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Watchmen | Chapter 7 : A Brother to Dragons | Summary



Laurie Juspeczyk accidentally activates the flamethrower on Archie, Dan Dreiberg's owl ship, while trying to light a cigarette. Dan helps her extinguish the flames, and they talk about how he became the second Nite Owl. Left with a large family inheritance, he had no need for steady employment so he took on the mantle of his childhood hero, Hollis Mason, aka Nite Owl. Dan regrets that Crimebusters never got off the ground in 1966. In his mind being part of a crime-fighting group would have been like being part of the Knights of the Round Table. Dan gave up vigilante heroism after the passage of the Keene Act in 1977, and now he mostly studies and writes about ornithology.

Laurie and Dan go upstairs and watch TV. They see an interview with Rorschach's landlady, who claims Rorschach often propositioned her for sex. World powers are preparing for war, and the search for writer Max Shea has been called off after two years. Dan removes his glasses and Laurie suddenly realizes how attractive he is. They kiss on the couch like teenagers, but Dan is physically unable to go any further than that. Laurie tells him it's fine, and they go to bed together.

Dan dreams of the Twilight Lady, one of his old foes who had a crush on him. They are naked, then shed their bodies like clothing. Dan is now in his owl suit, and the Twilight Lady is Laurie, wearing her Silk Spectre II costume. They lean in for a kiss just as a nuclear bomb explodes, which turns bodies into black skeletons. Dan wakes with a start, then goes to his basement workshop. When Laurie finds him, he is naked save for his night-vision goggles. He tells her the war makes him feel "so powerless. So impotent." He confesses he's worried there really is a mask killer on the loose, and he just wants to take Archie out for a spin. Laurie thinks it's a good idea. They gear up and head out.

As Archie launches into the air, Dan and Laurie notice people stranded in the top stories of a burning tenement building. Dan lowers Archie alongside the building so Laurie can help them onto the owl ship. Dan flies to the next building's roof and lets the residents of the burning building out, and then flies Archie above the clouds. He and Laurie have sex. When they're finished, Dan decides they need to break Rorschach out of jail. The chapter ends with a quotation from the Bible's book of Job: "I am a brother to dragons, and a companion to owls. My skin is black upon me, and my bones are burned with heat."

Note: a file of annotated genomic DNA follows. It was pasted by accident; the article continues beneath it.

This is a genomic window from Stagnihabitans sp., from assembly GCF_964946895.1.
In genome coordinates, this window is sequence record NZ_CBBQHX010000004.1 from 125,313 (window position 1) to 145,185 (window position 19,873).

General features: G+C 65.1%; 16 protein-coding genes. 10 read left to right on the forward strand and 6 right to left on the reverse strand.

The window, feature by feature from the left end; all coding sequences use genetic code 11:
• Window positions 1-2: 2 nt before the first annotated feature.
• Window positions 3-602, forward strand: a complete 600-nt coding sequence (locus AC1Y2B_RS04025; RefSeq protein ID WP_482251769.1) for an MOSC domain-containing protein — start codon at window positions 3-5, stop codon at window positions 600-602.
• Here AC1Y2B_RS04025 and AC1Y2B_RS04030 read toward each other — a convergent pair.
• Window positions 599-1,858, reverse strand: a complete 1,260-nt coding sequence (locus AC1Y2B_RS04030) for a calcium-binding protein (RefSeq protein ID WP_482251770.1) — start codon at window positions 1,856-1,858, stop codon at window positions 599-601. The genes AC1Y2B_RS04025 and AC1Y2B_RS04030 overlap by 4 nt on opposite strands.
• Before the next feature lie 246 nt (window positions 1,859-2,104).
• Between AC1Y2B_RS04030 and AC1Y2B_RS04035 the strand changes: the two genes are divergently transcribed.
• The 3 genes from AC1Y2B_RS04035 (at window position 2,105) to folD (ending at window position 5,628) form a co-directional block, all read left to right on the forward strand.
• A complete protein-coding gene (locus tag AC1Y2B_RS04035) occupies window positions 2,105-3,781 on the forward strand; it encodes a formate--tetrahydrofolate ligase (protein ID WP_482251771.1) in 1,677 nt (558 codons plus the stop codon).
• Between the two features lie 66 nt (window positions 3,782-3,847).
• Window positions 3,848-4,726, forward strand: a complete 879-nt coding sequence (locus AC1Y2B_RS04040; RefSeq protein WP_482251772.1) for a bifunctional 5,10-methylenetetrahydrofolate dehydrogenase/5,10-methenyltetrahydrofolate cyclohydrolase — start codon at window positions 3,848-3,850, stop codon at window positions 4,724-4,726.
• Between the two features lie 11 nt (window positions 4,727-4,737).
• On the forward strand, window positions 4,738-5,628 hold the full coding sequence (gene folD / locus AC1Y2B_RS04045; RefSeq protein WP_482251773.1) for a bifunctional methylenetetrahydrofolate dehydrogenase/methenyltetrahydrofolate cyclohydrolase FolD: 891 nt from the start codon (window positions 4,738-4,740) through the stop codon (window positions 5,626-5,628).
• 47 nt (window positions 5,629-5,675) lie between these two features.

Dan has a complicated relationship with vigilantism. Although he often says it's good he no longer fights crime, a large part of him misses it. The gadgets, the adventures, and the satisfaction that comes from helping others gave him a purpose where he had none before. Dan's early days of heroism sound a lot like another caped crusader who identifies with winged nocturnal creatures—both he and Batman are wealthy, technologically minded orphans who have a costume and a gizmo for every situation. They differ, however, in how they relate to others. Batman is a notoriously solitary character, preferring to fight crime by himself or with one or two very trusted associates, but Dan really loves the idea of a large group of people united by a similar purpose. A romantic at heart, he thinks being part of the Crimebusters would have been like being a member of King Arthur's Knights of the Round Table. Although he hasn't fought crime for nearly a decade, he hangs on to his old gear not only out of nostalgia but also out of hope. He wants to have a purpose and the sense that he's part of something bigger than himself. Crime fighting gave him both those things.

Crime fighting also gave him a sense of power and confidence. Dan Dreiberg the civilian could be classified as the quintessential nerd from the top of his oversized glasses to the bottom of his obsession with owls. He is shy and awkward around self-confident Laurie, and he does his best to mask his attraction to her so as not to make her uncomfortable. She is the one who instigates the kiss on the couch, and although Dan has deep feelings for her, he's unable to become sexually aroused. His impotency is directly connected to his feelings of powerlessness. Putting on his owl suit is akin to putting on a different persona. As Nite Owl, he is self-assured and in complete control, saving the tenants with ease. This time he doesn't shy away from Laurie's advances. Being Nite Owl makes him feel "so confident it's like [he's] on fire."

Unlike Dan, Laurie's personality doesn't change when she puts on Silk Spectre's slinky yellow outfit. For one thing, her outfit, like her mother's, doesn't include a mask. There is nothing for her to hide behind. Secondly, Laurie didn't choose to become a vigilante—she inherited the role. She's not running from loneliness or insecurity like Dan, she's not an atomic superhuman like Dr. Manhattan, and she doesn't feel the desire to save the world like Adrian and Rorschach. Because she took her mother's place at such a young age, she never had the opportunity to develop a "regular" life from which she wanted to escape. Her private and public personas are the same because she was groomed to be Silk Spectre from the very beginning. That, coupled with her youth, distances her from the other vigilantes.

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